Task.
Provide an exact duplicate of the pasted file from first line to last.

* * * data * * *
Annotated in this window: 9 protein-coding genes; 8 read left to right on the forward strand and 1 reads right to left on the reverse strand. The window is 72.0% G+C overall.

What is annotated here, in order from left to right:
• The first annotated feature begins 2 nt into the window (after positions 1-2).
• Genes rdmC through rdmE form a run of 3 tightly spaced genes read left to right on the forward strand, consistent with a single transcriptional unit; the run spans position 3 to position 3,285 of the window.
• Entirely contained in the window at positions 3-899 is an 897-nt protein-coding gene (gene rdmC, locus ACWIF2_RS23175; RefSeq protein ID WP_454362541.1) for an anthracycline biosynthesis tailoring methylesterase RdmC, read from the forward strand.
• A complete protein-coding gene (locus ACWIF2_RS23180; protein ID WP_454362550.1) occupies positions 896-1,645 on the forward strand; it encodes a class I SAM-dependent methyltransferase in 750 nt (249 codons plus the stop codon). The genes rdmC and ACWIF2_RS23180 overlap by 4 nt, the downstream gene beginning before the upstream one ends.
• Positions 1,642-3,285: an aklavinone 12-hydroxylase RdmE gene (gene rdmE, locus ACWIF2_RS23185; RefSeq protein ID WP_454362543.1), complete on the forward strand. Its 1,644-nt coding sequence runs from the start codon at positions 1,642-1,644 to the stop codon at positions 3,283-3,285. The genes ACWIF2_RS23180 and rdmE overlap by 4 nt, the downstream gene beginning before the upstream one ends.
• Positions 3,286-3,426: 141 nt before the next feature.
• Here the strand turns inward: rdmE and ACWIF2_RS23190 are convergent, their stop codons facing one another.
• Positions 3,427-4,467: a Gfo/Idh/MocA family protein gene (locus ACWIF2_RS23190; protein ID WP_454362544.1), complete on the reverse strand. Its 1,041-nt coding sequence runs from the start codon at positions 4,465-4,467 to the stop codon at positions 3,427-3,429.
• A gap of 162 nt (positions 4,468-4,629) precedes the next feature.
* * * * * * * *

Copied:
Annotated in this window: 9 protein-coding genes; 8 read left to right on the forward strand and 1 reads right to left on the reverse strand. The window is 72.0% G+C overall.

What is annotated here, in order from left to right:
• The first annotated feature begins 2 nt into the window (after positions 1-2).
• Genes rdmC through rdmE form a run of 3 tightly spaced genes read left to right on the forward strand, consistent with a single transcriptional unit; the run spans position 3 to position 3,285 of the window.
• Entirely contained in the window at positions 3-899 is an 897-nt protein-coding gene (gene rdmC, locus ACWIF2_RS23175; RefSeq protein ID WP_454362541.1) for an anthracycline biosynthesis tailoring methylesterase RdmC, read from the forward strand.
• A complete protein-coding gene (locus ACWIF2_RS23180; protein ID WP_454362550.1) occupies positions 896-1,645 on the forward strand; it encodes a class I SAM-dependent methyltransferase in 750 nt (249 codons plus the stop codon). The genes rdmC and ACWIF2_RS23180 overlap by 4 nt, the downstream gene beginning before the upstream one ends.
• Positions 1,642-3,285: an aklavinone 12-hydroxylase RdmE gene (gene rdmE, locus ACWIF2_RS23185; RefSeq protein ID WP_454362543.1), complete on the forward strand. Its 1,644-nt coding sequence runs from the start codon at positions 1,642-1,644 to the stop codon at positions 3,283-3,285. The genes ACWIF2_RS23180 and rdmE overlap by 4 nt, the downstream gene beginning before the upstream one ends.
• Positions 3,286-3,426: 141 nt before the next feature.
• Here the strand turns inward: rdmE and ACWIF2_RS23190 are convergent, their stop codons facing one another.
• Positions 3,427-4,467: a Gfo/Idh/MocA family protein gene (locus ACWIF2_RS23190; protein ID WP_454362544.1), complete on the reverse strand. Its 1,041-nt coding sequence runs from the start codon at positions 4,465-4,467 to the stop codon at positions 3,427-3,429.
• A gap of 162 nt (positions 4,468-4,629) precedes the next feature.